Wed 17 Apr 2013
Dated but fun is Robert Sylvester’s The Big Boodle (Random House, 1954; Permabook M-3022, 1955) set in pre-Castro Cuba and dealing with PI Ned Sherwood’s efforts to disentangle himself from an elaborate counterfeit scheme involving Mexican film stars, Cuban hit-men, ex-revolutionaries and corrupt officials.
There’s a lot of foreshadowing in the early pages — so much that I nearly gave up on this after Sherwood said for the umpteenth time that he’s too smart to get mixed up in etc.etc — and I saw the plot resolution come marching down Main Street from a long ways away, but Sylvester creates some interesting characters, handles them effectively, and throws in enough action (also very well-handled) to make a worthwhile read. His hero also has a cute habit of comparing himself to Philip Marlowe, Nero Wolfe and other fictional PIs, sometimes very cleverly.
This was, incidentally, turned into one of those lackluster films of Errol Flynn’s later years (UA, 1957) of which I am so morbidly fond. It offers some fine Cuban locations (Unlike We Were Strangers, reviewed here, Flynn appears to be actually filming in them.) and Pedro Armendarez appears once again as a cop, but aside from this it bears little relation to Sylvester’s work.
Directed by Richard Wilson and written by Jo (House of the 7 Hawks) Eisinger, it changes Ned Sherwood into a world-weary croupier, handed a stack of counterfeit money by a mysterious femme you-guessed-it and subsequently beaten, shot at, picked up by the police and generally chased around Havana until they run out of picturesque locations, whereupon, having lumbered up to a respectable running time, things wrap up without too much fanfare.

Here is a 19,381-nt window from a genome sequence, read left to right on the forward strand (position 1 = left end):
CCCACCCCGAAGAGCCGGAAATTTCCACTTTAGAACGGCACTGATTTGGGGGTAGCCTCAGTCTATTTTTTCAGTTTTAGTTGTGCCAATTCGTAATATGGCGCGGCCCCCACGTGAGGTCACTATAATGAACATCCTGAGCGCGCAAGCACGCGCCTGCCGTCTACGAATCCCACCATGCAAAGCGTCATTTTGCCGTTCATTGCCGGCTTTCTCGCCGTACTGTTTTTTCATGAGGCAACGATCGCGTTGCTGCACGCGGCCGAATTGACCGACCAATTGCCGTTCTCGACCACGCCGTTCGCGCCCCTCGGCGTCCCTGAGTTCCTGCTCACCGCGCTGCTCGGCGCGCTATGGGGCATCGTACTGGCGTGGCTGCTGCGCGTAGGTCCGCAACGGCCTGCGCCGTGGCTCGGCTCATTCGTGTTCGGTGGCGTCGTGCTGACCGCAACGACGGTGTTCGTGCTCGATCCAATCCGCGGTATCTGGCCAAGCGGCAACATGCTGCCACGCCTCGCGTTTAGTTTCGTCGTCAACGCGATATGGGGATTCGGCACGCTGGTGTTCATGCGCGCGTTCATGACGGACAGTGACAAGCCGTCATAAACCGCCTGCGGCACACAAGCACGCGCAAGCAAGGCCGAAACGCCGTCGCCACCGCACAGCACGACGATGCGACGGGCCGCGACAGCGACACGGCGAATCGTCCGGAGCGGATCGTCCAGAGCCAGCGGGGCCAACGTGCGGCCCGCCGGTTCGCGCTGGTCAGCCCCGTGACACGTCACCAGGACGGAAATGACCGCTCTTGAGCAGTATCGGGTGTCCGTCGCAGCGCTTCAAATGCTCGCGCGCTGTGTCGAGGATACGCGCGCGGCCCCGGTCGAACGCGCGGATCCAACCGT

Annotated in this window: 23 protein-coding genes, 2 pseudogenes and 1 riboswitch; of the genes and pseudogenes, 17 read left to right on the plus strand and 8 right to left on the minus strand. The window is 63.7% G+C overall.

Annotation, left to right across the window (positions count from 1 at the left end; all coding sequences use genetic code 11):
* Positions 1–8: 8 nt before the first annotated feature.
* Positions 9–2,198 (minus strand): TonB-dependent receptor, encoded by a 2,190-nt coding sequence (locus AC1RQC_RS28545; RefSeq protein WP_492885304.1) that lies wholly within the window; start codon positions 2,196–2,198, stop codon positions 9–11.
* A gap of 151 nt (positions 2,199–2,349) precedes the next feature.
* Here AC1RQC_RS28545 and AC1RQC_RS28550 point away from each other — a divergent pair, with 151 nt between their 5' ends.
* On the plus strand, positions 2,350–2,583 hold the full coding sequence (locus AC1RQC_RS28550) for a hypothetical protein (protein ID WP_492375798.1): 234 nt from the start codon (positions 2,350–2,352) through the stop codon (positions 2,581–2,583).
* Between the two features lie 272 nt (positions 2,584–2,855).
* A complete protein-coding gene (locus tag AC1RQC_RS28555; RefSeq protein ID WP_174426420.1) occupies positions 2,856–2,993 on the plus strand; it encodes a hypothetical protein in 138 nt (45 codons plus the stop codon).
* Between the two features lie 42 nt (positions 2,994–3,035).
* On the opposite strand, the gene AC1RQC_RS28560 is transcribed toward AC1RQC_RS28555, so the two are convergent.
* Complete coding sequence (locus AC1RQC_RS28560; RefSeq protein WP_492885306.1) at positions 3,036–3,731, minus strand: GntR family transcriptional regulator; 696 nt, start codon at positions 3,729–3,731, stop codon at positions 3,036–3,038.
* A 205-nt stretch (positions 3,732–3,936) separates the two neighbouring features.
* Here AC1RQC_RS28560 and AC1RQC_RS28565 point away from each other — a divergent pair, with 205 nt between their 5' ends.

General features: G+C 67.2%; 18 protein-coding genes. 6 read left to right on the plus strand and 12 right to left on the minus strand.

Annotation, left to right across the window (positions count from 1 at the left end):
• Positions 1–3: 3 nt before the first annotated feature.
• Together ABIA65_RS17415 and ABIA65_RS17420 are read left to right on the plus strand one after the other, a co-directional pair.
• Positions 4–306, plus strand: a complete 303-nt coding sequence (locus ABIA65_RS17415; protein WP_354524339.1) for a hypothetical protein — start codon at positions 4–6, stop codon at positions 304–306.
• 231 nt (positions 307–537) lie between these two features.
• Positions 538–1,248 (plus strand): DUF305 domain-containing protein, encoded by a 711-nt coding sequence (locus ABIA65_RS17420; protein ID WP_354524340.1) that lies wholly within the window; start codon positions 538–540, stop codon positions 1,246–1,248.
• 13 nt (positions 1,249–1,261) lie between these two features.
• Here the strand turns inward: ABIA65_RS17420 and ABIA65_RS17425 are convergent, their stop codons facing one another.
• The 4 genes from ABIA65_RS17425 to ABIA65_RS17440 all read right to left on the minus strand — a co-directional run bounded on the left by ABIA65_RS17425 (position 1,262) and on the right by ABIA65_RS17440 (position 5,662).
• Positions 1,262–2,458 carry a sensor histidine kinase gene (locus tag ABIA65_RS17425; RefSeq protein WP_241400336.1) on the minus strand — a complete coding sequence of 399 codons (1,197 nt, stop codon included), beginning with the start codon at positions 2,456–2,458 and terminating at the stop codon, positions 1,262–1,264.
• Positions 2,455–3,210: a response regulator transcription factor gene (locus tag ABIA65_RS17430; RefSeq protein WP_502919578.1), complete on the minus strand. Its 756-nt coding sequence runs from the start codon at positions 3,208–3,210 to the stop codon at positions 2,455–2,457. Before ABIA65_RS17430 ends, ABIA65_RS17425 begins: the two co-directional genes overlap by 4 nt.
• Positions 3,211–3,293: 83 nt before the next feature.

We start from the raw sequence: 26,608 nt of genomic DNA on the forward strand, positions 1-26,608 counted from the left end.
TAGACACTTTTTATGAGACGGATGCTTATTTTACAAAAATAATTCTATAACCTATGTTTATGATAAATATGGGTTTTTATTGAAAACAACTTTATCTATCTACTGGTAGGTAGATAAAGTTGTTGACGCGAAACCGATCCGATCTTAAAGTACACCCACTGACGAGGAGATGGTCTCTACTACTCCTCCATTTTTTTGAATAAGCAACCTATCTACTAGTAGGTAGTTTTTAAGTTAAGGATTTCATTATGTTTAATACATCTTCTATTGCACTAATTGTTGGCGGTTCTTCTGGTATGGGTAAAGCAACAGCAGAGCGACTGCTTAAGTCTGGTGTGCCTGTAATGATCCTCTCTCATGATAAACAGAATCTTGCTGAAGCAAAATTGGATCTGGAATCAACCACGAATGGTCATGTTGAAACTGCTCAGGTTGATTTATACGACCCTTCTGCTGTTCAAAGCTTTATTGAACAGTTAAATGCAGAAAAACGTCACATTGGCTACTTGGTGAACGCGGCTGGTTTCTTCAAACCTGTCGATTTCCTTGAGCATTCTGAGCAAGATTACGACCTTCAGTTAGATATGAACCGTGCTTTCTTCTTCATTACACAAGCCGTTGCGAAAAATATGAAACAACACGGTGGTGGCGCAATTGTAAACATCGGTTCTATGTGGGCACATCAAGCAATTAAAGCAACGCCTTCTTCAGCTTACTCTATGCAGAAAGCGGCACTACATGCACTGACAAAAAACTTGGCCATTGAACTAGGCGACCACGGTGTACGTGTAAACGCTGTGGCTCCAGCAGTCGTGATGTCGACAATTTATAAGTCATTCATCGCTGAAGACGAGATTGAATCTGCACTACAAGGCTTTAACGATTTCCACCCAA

Critics at the time remarked that by now Flynn was good at looking world-weary, but he seems more movie-weary than anything, visibly sucking in his gut and trying to focus his bleary eyes as he reads lines to the other actors mired in front of him. And aside from the location shooting, little care seems to have been taken with The Big Boodle; in one fight scene, Flynn’s part is taken by a stunt double who looks so little like him that I actually re-wound to see if I’d missed a part where someone else comes into the room.
This is must-see for fans of the late actor, but anyone else would be well-advised (as Flynn himself should have been) to steer clear of it.